FloydFesters were treated to a fantastic set of bluegrass with a side helping of Gospel from the Steep Canyon Rangers this morning.
I spoke with guitarist Woody Platt after the performance. Just coming off a couple weeks touring out West, he told me…
“We’ve been out on the road for a little while now. We flew in yesterday from Oregon, and Floyd is close enough for us to make it home for dinner, so that feels great!
We started this tour at Red Rocks with Arlo Guthrie and Emmy Lou Harris, so to end up here, surrounded by friends and family, it’s pretty perfect!”
It’s been a whirlwind couple of years for the band, touring regularly with Steve Martin in support of their collaboration project, Rare Bird Alert.
“It’s kind of caught us all off guard, but it’s been special.
You know, we were doing well, things were going great, but when Steve came along that gave us a new energy and a new audience. He’s gotten really serious (about it) so we put out the record with him, and then we have our new record.
There’s a lot going on. We have a lot to juggle with our band and our material, and then Steve’s band and that material. It’s been a challenge, but it’s really been great!”
He explained that folks will come just to see Steve, and then realize they’re experiencing bluegrass for the first time. I asked him what he thought about being in that unique position.
“In a way, I feel like we always have been sort of ambassadors, because we’ve enjoyed going to these more eclectic festivals, some where we were the only bluegrass band on the bill.
We have always taken the music to nontraditional venues, like rock and roll bars. But now, with Steve, we have a chance to get on television and on stage in front of larger audiences. So we are now, and feel like we’ve always have kind of been or at least we’ve wanted to be, ambassadors of bluegrass.”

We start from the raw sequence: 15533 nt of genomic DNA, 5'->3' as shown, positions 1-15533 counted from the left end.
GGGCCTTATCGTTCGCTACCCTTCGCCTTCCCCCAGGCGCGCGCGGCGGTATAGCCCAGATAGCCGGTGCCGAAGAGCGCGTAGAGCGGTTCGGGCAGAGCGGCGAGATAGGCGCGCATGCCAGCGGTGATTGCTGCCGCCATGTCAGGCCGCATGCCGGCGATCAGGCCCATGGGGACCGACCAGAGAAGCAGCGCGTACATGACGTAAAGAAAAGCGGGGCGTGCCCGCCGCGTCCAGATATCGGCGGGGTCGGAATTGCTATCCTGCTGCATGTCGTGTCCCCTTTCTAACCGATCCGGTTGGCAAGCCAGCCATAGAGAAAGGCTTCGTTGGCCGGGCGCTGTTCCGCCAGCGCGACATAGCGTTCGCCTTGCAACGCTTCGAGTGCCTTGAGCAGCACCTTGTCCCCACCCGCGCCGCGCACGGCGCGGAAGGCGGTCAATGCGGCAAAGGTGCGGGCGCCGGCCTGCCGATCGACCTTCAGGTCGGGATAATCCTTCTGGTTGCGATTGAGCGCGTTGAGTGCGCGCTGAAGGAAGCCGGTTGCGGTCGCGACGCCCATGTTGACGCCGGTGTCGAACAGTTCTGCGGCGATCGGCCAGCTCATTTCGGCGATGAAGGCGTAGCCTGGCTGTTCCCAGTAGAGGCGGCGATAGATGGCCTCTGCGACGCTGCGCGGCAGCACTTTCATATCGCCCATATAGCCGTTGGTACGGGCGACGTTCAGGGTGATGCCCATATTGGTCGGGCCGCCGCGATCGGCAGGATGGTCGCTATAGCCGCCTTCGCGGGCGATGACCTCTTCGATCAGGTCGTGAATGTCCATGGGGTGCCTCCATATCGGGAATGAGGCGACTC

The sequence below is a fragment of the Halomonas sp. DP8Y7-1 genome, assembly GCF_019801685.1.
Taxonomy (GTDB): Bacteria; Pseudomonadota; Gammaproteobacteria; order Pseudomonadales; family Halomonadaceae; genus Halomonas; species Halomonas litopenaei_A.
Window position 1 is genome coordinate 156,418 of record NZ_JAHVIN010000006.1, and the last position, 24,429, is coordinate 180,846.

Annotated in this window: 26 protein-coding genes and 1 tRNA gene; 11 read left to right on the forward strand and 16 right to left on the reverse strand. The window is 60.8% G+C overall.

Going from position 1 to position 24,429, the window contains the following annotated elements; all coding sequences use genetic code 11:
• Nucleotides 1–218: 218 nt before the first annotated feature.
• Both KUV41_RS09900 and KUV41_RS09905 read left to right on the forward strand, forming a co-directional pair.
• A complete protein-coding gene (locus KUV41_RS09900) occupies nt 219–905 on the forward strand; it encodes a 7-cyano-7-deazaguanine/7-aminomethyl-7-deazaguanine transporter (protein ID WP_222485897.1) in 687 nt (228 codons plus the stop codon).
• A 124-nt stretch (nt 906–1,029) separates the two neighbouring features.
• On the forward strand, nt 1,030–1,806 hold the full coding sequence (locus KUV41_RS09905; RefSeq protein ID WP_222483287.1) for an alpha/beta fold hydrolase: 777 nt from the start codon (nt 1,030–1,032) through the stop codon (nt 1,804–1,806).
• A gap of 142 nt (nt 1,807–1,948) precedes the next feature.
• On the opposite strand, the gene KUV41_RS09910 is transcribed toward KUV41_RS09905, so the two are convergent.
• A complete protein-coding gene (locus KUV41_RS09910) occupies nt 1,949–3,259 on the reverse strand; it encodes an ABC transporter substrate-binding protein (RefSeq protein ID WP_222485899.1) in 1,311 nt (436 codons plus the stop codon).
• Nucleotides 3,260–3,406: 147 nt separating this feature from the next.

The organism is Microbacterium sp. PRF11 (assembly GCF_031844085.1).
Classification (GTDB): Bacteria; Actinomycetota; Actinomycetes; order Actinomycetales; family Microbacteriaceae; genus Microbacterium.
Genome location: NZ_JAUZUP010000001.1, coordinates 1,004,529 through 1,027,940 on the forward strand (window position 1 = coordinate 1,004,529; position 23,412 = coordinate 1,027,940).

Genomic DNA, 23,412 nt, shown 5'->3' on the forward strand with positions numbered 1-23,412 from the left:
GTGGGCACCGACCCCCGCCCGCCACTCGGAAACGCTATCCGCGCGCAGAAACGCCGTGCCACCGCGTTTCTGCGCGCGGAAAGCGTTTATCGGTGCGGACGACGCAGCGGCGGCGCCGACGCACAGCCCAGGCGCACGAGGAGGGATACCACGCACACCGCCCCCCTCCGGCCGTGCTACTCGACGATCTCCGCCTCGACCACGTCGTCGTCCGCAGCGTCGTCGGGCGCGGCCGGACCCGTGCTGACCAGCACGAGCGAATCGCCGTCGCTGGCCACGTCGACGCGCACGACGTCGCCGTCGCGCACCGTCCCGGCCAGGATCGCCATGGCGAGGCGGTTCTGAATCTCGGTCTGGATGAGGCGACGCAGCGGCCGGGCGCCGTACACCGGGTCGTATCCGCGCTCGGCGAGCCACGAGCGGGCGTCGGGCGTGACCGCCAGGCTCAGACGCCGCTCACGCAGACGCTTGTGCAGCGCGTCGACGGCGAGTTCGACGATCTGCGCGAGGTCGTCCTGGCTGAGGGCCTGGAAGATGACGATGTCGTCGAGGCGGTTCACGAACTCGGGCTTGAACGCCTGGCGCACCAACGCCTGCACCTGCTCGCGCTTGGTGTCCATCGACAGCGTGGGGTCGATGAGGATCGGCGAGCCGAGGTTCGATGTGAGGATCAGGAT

The guys will be home for a few days, and then back out on the road with Steve. They’re bound to be at a venue near you soon. Don’t miss it!
Category: Bluegrass band news
About the Author (Author Profile)
Diane Farineau, her husband, photographer, Milo and their friend, photographer, Chester Simpson, hatched a brilliant plan last year to write a book about music festivals. Somewhere along the way The Festival Project, as it has now become, turned into a website and a blog and an amazing journey into the world of today’s bluegrass and Americana artists and festival scene. When not listening to or writing about music, Diane has a day job as a hospital administrator, is a mom of two musical teenagers, and writes about life’s never ending stream of ironies.
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